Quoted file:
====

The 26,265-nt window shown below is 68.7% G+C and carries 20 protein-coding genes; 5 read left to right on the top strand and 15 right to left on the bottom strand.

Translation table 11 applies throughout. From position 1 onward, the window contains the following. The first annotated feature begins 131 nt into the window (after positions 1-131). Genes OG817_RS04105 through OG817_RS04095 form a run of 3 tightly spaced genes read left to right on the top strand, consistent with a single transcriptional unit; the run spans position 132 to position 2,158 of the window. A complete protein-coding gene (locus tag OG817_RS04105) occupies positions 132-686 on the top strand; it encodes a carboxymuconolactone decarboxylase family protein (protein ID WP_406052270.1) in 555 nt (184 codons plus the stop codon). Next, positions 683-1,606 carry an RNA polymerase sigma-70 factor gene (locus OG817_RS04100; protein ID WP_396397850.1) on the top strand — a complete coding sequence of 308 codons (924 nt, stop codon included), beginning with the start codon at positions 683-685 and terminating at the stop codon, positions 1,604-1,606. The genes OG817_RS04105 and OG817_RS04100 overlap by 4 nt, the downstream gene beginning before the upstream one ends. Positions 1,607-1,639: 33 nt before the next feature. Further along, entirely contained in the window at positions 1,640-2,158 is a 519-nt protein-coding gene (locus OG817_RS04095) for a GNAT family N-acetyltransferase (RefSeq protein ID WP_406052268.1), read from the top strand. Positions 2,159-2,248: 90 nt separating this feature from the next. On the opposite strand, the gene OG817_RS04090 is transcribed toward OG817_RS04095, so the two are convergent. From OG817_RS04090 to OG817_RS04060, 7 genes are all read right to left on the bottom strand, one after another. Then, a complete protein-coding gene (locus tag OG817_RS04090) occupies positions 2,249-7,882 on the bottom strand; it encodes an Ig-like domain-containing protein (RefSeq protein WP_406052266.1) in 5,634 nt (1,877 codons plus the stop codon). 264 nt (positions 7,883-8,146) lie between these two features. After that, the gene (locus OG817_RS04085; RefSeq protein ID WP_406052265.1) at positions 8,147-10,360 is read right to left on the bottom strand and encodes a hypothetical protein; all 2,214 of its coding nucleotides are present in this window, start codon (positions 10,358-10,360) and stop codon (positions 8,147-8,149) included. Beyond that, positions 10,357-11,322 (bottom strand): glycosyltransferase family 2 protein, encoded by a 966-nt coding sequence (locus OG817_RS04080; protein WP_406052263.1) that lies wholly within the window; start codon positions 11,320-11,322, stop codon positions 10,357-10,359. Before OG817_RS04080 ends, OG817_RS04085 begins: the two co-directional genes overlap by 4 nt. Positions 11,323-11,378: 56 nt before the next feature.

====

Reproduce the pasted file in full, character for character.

The 26,265-nt window shown below is 68.7% G+C and carries 20 protein-coding genes; 5 read left to right on the top strand and 15 right to left on the bottom strand.

Translation table 11 applies throughout. From position 1 onward, the window contains the following. The first annotated feature begins 131 nt into the window (after positions 1-131). Genes OG817_RS04105 through OG817_RS04095 form a run of 3 tightly spaced genes read left to right on the top strand, consistent with a single transcriptional unit; the run spans position 132 to position 2,158 of the window. A complete protein-coding gene (locus tag OG817_RS04105) occupies positions 132-686 on the top strand; it encodes a carboxymuconolactone decarboxylase family protein (protein ID WP_406052270.1) in 555 nt (184 codons plus the stop codon). Next, positions 683-1,606 carry an RNA polymerase sigma-70 factor gene (locus OG817_RS04100; protein ID WP_396397850.1) on the top strand — a complete coding sequence of 308 codons (924 nt, stop codon included), beginning with the start codon at positions 683-685 and terminating at the stop codon, positions 1,604-1,606. The genes OG817_RS04105 and OG817_RS04100 overlap by 4 nt, the downstream gene beginning before the upstream one ends. Positions 1,607-1,639: 33 nt before the next feature. Further along, entirely contained in the window at positions 1,640-2,158 is a 519-nt protein-coding gene (locus OG817_RS04095) for a GNAT family N-acetyltransferase (RefSeq protein ID WP_406052268.1), read from the top strand. Positions 2,159-2,248: 90 nt separating this feature from the next. On the opposite strand, the gene OG817_RS04090 is transcribed toward OG817_RS04095, so the two are convergent. From OG817_RS04090 to OG817_RS04060, 7 genes are all read right to left on the bottom strand, one after another. Then, a complete protein-coding gene (locus tag OG817_RS04090) occupies positions 2,249-7,882 on the bottom strand; it encodes an Ig-like domain-containing protein (RefSeq protein WP_406052266.1) in 5,634 nt (1,877 codons plus the stop codon). 264 nt (positions 7,883-8,146) lie between these two features. After that, the gene (locus OG817_RS04085; RefSeq protein ID WP_406052265.1) at positions 8,147-10,360 is read right to left on the bottom strand and encodes a hypothetical protein; all 2,214 of its coding nucleotides are present in this window, start codon (positions 10,358-10,360) and stop codon (positions 8,147-8,149) included. Beyond that, positions 10,357-11,322 (bottom strand): glycosyltransferase family 2 protein, encoded by a 966-nt coding sequence (locus OG817_RS04080; protein WP_406052263.1) that lies wholly within the window; start codon positions 11,320-11,322, stop codon positions 10,357-10,359. Before OG817_RS04080 ends, OG817_RS04085 begins: the two co-directional genes overlap by 4 nt. Positions 11,323-11,378: 56 nt before the next feature.